This study examines the wilderness motif in Hebrews, particularly in Heb 12:1–17, from a relevance-theoretical perspective. Scholars have acknowledged frequent reference to wilderness traditions and texts in Hebrews, but none has so far demonstrated the extent of their influence on Hebrews’ thought: this is our goal. Having reviewed the history and development of intertextuality, and acknowledged its usefulness for biblical studies, I show how difficult the identification or interpretation of intertextual references would have been for audiences – highlighting the need to supplement intertextual methodology with a comprehensive theory of human communication: Relevance Theory. Using it as a control on Hays’ intertextual method, I examine all potential references to OT wilderness texts and traditions in Hebrews, to ascertain how the audience might process and grasp Hebrews’ argument. In its depiction of the tabernacle, sacrifices and priesthood, Hebrews uses the Pentateuchal wilderness narrative extensively, but also new exodus texts from Isaiah, Jeremiah and Haggai. Such a combination of intertexts suggests that Hebrews reflects a tradition that developed in later OT and Second Temple texts where Zion came to be seen as the goal of the exodus and conquest and this, in turn, explains both why Jesus is not only wilderness leader but also Davidic king and also why the audience, whose situation is analogous to Israel in the wilderness, nevertheless arrives not at Canaan but Zion. In conclusion, I commend the benefits of using Relevance Theory in OT-in-the-NT studies and discuss the impact of Hebrews’ wilderness motif on our understanding of the book as a whole.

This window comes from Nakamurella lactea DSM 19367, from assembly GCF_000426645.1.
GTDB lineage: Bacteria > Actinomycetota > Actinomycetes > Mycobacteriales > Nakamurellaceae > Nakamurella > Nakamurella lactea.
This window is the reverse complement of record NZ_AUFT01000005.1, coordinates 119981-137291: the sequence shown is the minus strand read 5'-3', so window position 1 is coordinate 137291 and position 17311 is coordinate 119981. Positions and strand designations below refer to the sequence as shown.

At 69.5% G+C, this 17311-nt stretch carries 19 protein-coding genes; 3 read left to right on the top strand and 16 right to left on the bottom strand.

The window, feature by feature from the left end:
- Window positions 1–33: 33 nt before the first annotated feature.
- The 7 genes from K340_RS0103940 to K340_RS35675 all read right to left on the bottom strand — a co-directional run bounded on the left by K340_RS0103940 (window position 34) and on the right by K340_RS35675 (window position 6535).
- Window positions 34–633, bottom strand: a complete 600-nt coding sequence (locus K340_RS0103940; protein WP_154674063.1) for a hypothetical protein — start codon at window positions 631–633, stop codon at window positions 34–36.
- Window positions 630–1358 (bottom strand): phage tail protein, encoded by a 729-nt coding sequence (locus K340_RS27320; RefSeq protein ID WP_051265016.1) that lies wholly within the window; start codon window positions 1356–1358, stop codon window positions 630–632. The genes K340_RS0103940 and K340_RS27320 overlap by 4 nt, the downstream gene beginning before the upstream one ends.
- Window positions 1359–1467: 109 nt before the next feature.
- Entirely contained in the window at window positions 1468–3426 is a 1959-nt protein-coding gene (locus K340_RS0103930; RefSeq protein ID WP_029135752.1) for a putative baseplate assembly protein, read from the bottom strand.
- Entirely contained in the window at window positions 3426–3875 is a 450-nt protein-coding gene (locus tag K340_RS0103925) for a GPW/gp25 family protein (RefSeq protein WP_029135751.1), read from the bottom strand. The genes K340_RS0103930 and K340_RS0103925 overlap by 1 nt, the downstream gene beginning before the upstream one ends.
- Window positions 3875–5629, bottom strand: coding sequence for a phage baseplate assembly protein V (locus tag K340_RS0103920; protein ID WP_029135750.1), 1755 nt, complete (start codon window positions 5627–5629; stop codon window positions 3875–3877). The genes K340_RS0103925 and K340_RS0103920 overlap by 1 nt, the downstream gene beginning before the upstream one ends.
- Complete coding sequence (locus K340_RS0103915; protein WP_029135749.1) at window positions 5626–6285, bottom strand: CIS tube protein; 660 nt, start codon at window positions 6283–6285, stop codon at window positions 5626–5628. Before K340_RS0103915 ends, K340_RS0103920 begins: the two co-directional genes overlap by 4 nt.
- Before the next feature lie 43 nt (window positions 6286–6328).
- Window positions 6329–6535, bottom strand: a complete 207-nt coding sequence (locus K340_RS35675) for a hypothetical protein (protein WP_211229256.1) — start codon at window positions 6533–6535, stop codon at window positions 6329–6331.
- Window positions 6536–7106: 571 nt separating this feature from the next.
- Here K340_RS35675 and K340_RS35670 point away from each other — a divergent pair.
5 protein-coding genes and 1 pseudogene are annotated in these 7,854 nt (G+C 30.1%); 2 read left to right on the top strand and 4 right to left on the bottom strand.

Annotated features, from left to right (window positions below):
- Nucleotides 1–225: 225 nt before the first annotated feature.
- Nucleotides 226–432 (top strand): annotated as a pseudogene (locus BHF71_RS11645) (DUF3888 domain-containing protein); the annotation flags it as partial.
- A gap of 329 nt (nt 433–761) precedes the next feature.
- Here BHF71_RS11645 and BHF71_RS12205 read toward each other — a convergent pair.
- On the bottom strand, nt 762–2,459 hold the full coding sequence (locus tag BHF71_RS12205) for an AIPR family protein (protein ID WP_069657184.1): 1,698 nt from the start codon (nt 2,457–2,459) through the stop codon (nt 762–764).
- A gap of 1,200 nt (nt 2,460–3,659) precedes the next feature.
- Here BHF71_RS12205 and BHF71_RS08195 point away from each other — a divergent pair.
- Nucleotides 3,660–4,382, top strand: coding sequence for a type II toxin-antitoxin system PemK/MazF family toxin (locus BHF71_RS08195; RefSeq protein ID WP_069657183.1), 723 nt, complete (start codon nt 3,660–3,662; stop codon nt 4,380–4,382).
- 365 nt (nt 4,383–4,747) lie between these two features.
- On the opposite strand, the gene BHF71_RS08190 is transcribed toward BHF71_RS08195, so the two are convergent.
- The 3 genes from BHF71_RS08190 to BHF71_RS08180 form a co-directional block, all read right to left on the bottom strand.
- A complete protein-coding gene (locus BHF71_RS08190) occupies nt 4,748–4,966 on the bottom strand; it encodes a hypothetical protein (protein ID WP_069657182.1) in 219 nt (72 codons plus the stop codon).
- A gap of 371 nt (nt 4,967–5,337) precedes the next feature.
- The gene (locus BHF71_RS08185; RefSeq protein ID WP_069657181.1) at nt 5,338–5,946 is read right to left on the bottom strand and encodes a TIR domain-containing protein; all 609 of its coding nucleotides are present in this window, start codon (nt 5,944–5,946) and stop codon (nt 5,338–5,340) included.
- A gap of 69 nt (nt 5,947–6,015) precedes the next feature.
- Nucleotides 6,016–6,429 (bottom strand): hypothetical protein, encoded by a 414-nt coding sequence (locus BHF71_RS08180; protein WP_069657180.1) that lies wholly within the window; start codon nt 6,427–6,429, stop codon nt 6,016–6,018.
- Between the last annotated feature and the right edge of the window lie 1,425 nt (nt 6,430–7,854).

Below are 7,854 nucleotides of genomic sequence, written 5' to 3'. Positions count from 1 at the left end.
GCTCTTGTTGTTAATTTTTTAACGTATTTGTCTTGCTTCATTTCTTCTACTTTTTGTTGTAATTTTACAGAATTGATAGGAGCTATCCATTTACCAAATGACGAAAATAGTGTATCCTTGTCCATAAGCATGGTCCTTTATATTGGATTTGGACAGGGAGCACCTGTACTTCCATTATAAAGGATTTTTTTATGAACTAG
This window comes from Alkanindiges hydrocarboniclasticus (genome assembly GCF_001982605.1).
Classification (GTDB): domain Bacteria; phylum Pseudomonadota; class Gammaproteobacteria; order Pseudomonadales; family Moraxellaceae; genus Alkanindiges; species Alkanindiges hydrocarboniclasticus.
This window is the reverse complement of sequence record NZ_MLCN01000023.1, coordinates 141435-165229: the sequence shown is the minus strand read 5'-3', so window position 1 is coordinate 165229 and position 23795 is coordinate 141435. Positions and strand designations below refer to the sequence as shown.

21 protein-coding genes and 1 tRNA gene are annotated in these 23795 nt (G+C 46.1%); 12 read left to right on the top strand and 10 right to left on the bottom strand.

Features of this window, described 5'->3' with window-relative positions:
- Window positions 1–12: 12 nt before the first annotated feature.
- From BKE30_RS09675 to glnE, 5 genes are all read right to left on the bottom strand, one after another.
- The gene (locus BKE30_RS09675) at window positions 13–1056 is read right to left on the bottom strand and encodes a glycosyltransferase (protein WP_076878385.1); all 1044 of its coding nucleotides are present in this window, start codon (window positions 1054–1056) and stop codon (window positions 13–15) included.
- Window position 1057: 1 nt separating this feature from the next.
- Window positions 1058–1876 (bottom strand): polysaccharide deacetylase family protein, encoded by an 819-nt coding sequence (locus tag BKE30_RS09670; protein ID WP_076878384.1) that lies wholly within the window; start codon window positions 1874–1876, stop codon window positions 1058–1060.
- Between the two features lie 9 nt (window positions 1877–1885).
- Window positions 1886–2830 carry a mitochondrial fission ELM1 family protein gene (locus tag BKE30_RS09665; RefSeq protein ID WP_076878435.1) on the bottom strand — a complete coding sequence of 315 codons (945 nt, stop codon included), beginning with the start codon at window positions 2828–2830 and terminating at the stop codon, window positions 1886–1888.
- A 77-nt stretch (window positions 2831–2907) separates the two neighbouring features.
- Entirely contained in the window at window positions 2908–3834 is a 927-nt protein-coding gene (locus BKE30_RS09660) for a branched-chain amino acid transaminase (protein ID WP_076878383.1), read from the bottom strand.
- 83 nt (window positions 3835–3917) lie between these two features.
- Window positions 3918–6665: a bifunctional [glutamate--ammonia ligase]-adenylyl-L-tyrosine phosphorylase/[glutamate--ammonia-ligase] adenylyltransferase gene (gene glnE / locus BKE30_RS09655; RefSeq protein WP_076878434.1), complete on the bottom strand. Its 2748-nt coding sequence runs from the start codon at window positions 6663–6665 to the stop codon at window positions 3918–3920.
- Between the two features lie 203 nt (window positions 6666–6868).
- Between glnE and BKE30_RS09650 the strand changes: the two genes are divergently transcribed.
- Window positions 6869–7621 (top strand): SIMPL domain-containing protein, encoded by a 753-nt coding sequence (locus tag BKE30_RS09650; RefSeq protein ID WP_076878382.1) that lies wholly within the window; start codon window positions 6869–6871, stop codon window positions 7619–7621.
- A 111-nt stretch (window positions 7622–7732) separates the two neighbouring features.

|Date of Award
- Queen's University Belfast
|Northern Ireland Department for the Economy
|Campbell Campbell (Supervisor) & Janet Unsworth (Supervisor)